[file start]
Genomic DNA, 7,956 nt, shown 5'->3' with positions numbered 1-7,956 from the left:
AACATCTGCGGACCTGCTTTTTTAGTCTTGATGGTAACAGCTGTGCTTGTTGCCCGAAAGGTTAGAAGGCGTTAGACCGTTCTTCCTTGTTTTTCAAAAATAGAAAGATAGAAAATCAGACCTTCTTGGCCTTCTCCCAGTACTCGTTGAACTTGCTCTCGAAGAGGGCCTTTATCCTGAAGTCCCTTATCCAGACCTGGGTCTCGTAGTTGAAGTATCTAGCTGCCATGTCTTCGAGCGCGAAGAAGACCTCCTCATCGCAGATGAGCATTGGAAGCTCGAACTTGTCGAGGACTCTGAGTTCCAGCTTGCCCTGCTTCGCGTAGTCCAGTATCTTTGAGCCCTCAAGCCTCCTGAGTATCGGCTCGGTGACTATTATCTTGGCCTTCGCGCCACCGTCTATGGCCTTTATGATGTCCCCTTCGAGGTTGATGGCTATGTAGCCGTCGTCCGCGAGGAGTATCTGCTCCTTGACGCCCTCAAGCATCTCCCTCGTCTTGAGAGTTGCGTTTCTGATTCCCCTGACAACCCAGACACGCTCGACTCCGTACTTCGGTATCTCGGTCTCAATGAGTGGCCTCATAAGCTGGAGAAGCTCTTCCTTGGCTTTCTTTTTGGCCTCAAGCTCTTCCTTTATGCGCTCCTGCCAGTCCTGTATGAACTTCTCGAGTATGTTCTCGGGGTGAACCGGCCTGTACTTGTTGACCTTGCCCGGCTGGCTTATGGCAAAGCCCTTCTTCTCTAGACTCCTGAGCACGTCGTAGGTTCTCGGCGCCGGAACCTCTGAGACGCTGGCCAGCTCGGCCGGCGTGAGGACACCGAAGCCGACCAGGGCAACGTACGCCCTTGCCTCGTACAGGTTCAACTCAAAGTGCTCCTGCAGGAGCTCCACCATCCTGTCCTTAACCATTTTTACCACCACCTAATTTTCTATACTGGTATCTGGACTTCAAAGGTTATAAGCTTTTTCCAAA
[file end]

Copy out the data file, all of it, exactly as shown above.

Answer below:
Genomic DNA, 7,956 nt, shown 5'->3' with positions numbered 1-7,956 from the left:
AACATCTGCGGACCTGCTTTTTTAGTCTTGATGGTAACAGCTGTGCTTGTTGCCCGAAAGGTTAGAAGGCGTTAGACCGTTCTTCCTTGTTTTTCAAAAATAGAAAGATAGAAAATCAGACCTTCTTGGCCTTCTCCCAGTACTCGTTGAACTTGCTCTCGAAGAGGGCCTTTATCCTGAAGTCCCTTATCCAGACCTGGGTCTCGTAGTTGAAGTATCTAGCTGCCATGTCTTCGAGCGCGAAGAAGACCTCCTCATCGCAGATGAGCATTGGAAGCTCGAACTTGTCGAGGACTCTGAGTTCCAGCTTGCCCTGCTTCGCGTAGTCCAGTATCTTTGAGCCCTCAAGCCTCCTGAGTATCGGCTCGGTGACTATTATCTTGGCCTTCGCGCCACCGTCTATGGCCTTTATGATGTCCCCTTCGAGGTTGATGGCTATGTAGCCGTCGTCCGCGAGGAGTATCTGCTCCTTGACGCCCTCAAGCATCTCCCTCGTCTTGAGAGTTGCGTTTCTGATTCCCCTGACAACCCAGACACGCTCGACTCCGTACTTCGGTATCTCGGTCTCAATGAGTGGCCTCATAAGCTGGAGAAGCTCTTCCTTGGCTTTCTTTTTGGCCTCAAGCTCTTCCTTTATGCGCTCCTGCCAGTCCTGTATGAACTTCTCGAGTATGTTCTCGGGGTGAACCGGCCTGTACTTGTTGACCTTGCCCGGCTGGCTTATGGCAAAGCCCTTCTTCTCTAGACTCCTGAGCACGTCGTAGGTTCTCGGCGCCGGAACCTCTGAGACGCTGGCCAGCTCGGCCGGCGTGAGGACACCGAAGCCGACCAGGGCAACGTACGCCCTTGCCTCGTACAGGTTCAACTCAAAGTGCTCCTGCAGGAGCTCCACCATCCTGTCCTTAACCATTTTTACCACCACCTAATTTTCTATACTGGTATCTGGACTTCAAAGGTTATAAGCTTTTTCCAAA